Supreme Court Preparing To Rule on the Most Important Cases in Years
(UnitedVoice.com) – The Supreme Court issued a number of important rulings last term that changed the shape of the country. Justices overturned federal abortion protections after five decades, struck down a century-old New York gun law, and expanded the Second Amendment. It’s hard to imagine another term as consequential, but 2023 will bring many critical decisions, including two that will impact colleges.
Affirmative Action on Trial
On Monday, October 31, the SCOTUS heard arguments in two cases dealing with affirmative action, Students for Fair Admissions v. UNC and Students for Fair Admissions v. President and Fellows of Harvard. In both cases, an activist group sued the schools and asked the High Court to overrule its 2003 Grutter v. Bollinger decision. In that decision, the Justices permitted colleges and universities to use race as a factor in college admissions because the Court ruled that ensuring a diverse student body was a “compelling state interest.” However, in the ruling, Justice Sandra Day O’Connor specifically stated the Court didn’t believe “the use of racial preferences” would be necessary 25 years in the future.
In the case against Harvard, Students for Fair Admission (SFFA) is also asking the SCOTUS to find the admissions practices at the school violated Title VI of the Civil Rights Act of 1964. The group believes the school has overemphasized race, punished Asian Americans, and rejected other race-neutral alternative admissions rules.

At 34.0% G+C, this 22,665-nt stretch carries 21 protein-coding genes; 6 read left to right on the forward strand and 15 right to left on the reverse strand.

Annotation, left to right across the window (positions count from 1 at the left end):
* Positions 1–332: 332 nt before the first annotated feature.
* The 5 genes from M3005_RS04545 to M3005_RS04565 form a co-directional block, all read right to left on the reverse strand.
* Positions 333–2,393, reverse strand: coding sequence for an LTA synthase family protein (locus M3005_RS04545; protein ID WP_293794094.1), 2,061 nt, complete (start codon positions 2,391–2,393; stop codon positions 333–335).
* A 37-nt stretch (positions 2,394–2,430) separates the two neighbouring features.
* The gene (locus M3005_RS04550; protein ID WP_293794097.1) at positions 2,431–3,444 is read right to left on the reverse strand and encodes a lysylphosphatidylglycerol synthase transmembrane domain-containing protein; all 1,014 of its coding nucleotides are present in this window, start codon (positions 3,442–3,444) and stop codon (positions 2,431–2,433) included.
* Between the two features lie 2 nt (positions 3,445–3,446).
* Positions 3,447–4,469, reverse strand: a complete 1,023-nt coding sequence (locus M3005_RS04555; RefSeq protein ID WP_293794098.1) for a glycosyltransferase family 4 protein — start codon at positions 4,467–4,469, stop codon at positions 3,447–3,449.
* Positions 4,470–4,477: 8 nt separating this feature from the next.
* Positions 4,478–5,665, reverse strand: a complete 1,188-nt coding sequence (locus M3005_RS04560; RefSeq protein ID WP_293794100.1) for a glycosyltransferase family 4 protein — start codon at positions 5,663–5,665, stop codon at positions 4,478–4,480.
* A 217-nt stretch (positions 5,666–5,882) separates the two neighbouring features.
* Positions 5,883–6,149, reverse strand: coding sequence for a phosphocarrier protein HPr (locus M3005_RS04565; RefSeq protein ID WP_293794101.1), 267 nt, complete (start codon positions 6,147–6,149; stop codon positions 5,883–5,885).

SFFA would also like the Supreme Court to decide whether a college can reject a race-neutral admissions alternative without determining whether the alternate plan would sacrifice the quality of education or educational benefits of the entire student body’s diversity.
SCOTUS Justices Show Openness
The Supreme Court Justices heard the cases, and the conservative Justices seemed willing to overturn the 2003 precedent in the Bollinger case. According to The New York Times, Justice Clarence Thomas said he kept hearing “the word diversity” but didn’t “have a clue what it means.” Justice Samuel Alito Jr. also sounded perplexed, asking, “What does that mean?”
Fox News reported Alito asked Harvard attorney Seth Waxman why Asian Americans receive lower personal scores than other races. Instead of just answering the question, the lawyer talked around it, which seemed to frustrate the Justice. “I still haven’t heard any explanation for the disparity between the personal scores that are given to Asians,” Alito said.
Experts believe the court will ban affirmative action when the Justices issue their decisions next spring.
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